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  1. #11
    Nicholas Lindan's Avatar
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    Quote Originally Posted by John Koehrer View Post
    I like the Vestal book which is old(60's-70's) He writes as though he were speaking to you. In plain English.
    Vestal is a good writer, very forthright and plain. That was C.S. Lewis' advice - to write as you speak; he assumed you spoke well.

    Another of the golden oldies is Lootens on Enlarging and Print Quality.

    I would stay away from Minor White.
    DARKROOM AUTOMATION
    f-Stop Timers - Enlarging Meters
    http://www.darkroomautomation.com/da-main.htm

  2. #12
    RalphLambrecht's Avatar
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    Quote Originally Posted by gregmacc View Post
    Help ... I'm confused. I've recently become interested in film after a long stint using digital processes. I've begun reading Henry Horenstein's "Beyond basic photography" but I can't seem to move past something he says on page 6 ... "An underexposed negative will not produce enough silver in the shadows to print adequate detail, so the shadows will print as flat, textureless, muddy-gray tones". By that I presume he means that the same shadows given more exposure and the same amount of development would print darker. The prints on page 9 would tend to support that idea. The T shirt in the underexposed print in the middle of the page is indeed a flat, muddy-gray. The same T shirt in the over exposed print to the right is a nice crisp black ... I don't get it ... Doesn't less exposure mean less silver density everywhere on the negative ... so darker tones everywhere on the print?
    Greg

    You are right and so is Henry, not a bad book by the way. The key here is that photographic processes are not linear. In other words, yes, less exposure means less exposure everywhere on the tonal scale, but 1/3 stop less is deadly for the shadow (information lost) but workable in the highlights (all info is there, just shifted). The old rule of photography is: 'expose for the shadows and develop for the highlights'. A lack of exposure shows its ugly face in the shadows first. That's what Henry meant.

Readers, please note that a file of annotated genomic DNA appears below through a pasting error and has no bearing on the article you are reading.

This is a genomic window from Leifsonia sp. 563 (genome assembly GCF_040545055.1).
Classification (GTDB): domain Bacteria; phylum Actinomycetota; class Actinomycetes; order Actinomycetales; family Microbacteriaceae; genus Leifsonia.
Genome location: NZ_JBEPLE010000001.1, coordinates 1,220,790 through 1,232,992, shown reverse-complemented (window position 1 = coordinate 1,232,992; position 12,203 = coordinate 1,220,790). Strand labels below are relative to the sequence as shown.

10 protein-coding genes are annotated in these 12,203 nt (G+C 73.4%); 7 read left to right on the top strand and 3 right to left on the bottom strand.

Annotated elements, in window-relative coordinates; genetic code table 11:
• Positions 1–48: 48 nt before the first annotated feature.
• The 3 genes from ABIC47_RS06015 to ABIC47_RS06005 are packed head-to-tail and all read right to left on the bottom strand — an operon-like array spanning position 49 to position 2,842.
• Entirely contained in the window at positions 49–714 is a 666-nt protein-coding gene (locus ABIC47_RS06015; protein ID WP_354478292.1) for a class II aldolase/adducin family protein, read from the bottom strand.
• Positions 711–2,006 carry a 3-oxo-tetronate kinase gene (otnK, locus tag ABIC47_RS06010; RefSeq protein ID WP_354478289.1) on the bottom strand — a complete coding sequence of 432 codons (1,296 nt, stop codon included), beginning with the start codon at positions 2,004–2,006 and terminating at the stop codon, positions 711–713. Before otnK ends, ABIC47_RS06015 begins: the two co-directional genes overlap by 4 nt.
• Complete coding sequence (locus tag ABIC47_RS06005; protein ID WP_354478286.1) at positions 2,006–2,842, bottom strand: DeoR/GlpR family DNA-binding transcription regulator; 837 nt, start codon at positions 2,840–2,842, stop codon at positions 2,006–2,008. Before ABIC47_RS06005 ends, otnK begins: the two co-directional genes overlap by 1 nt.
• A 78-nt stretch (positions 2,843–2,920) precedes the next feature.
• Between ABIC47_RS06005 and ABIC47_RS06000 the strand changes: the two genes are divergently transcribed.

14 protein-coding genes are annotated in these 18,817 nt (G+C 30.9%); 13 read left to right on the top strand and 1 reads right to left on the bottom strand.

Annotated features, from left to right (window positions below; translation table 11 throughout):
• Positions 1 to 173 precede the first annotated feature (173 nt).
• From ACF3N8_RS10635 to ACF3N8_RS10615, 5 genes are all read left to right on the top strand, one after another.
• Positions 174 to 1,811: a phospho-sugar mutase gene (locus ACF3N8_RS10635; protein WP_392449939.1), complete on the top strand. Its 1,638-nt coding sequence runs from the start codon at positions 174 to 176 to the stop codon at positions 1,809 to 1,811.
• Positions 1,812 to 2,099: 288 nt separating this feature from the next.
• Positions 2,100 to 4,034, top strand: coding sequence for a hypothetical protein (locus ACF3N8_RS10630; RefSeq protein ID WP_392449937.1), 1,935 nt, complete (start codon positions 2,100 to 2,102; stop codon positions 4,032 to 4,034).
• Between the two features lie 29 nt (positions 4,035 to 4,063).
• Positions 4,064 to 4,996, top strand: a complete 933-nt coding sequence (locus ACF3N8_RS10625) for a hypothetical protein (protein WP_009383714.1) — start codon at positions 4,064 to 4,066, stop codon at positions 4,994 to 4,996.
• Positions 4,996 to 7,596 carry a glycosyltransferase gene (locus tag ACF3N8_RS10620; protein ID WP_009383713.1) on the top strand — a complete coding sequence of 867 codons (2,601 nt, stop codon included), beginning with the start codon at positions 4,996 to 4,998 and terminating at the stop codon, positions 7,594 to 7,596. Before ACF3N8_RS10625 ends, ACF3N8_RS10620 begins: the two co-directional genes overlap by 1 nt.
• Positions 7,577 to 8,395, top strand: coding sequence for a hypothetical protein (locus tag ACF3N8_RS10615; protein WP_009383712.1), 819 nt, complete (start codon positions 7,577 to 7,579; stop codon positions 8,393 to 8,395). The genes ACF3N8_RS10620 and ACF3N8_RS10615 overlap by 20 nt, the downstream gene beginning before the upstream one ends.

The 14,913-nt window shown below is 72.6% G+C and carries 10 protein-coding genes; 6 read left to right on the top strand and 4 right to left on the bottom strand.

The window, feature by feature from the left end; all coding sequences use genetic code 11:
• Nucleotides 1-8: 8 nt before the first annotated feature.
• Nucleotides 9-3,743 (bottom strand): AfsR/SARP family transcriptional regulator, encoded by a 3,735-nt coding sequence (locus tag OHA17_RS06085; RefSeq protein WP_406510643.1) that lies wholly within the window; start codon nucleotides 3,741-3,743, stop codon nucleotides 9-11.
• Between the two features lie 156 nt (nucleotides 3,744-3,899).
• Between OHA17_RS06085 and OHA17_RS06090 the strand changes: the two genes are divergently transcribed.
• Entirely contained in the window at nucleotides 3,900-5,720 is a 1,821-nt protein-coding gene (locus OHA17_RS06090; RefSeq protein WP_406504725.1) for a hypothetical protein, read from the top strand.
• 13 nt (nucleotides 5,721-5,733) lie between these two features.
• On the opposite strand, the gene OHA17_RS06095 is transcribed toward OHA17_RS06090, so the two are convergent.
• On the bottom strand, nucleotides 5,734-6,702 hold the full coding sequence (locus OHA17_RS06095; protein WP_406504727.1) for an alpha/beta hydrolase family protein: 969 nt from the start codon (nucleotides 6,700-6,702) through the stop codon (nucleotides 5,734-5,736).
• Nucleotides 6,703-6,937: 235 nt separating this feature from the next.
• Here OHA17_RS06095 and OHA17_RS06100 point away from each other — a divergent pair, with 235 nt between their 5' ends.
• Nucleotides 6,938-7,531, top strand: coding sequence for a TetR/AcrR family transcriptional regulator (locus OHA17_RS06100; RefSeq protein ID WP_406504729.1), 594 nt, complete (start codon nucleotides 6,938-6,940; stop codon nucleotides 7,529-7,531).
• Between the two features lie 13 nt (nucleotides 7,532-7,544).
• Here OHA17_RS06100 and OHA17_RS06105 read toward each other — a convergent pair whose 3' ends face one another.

To prove his point to you, try this:

    1. expose a few frames with the same scene
    2. start with the box speed and then reduce the speed (increase exposure) by one stop at a time
    3. don't hesitate to overexpose by several stop (try 6 stops of overexposure)
    4. develop the entire roll as usual
    5. print all frames by keeping the print highlights consistent (you may have to change contrast slightly, and the exposure times will get ridiculous for the extreme overexposures, but ignore that for this test)
    6. when done , pick the frame with made the best print

    Dollars to donuts, it won't be the box speed. It will be a frame with amazing shadow detail at terrible film speed. Now, you got a new problem!
    Regards

    Ralph W. Lambrecht
    www.darkroomagic.comrorrlambrec@ymail.com[/URL]
    www.waybeyondmonochrome.com

  3. #13

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    Thanks Ralph! I understand Henry completely and understand the frustration that Greg had but I didn't know how to explain it.

  4. #14
    RalphLambrecht's Avatar
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    Quote Originally Posted by Chan Tran View Post
    Thanks Ralph! I understand Henry completely and understand the frustration that Greg had but I didn't know how to explain it.
    Yeah, but you are better with math than I am.
    Regards

    Ralph W. Lambrecht
    www.darkroomagic.comrorrlambrec@ymail.com[/URL]
    www.waybeyondmonochrome.com

  5. #15

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    Thanks for the responses all ... Might have a look at Vestal ...
    Ralph ... Better with math?
    Last edited by gregmacc; 09-04-2009 at 09:20 PM. Click to view previous post history. Reason: spelling error (I'm pedantic)

  6. #16
    RalphLambrecht's Avatar
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    Quote Originally Posted by gregmacc View Post
    Thanks for the responses all ... Might have a look at Vestal ...
    Ralph ... Better with math?
    Was my comment not obviously directed at Chan Tran?
    Regards

    Ralph W. Lambrecht
    www.darkroomagic.comrorrlambrec@ymail.com[/URL]
    www.waybeyondmonochrome.com

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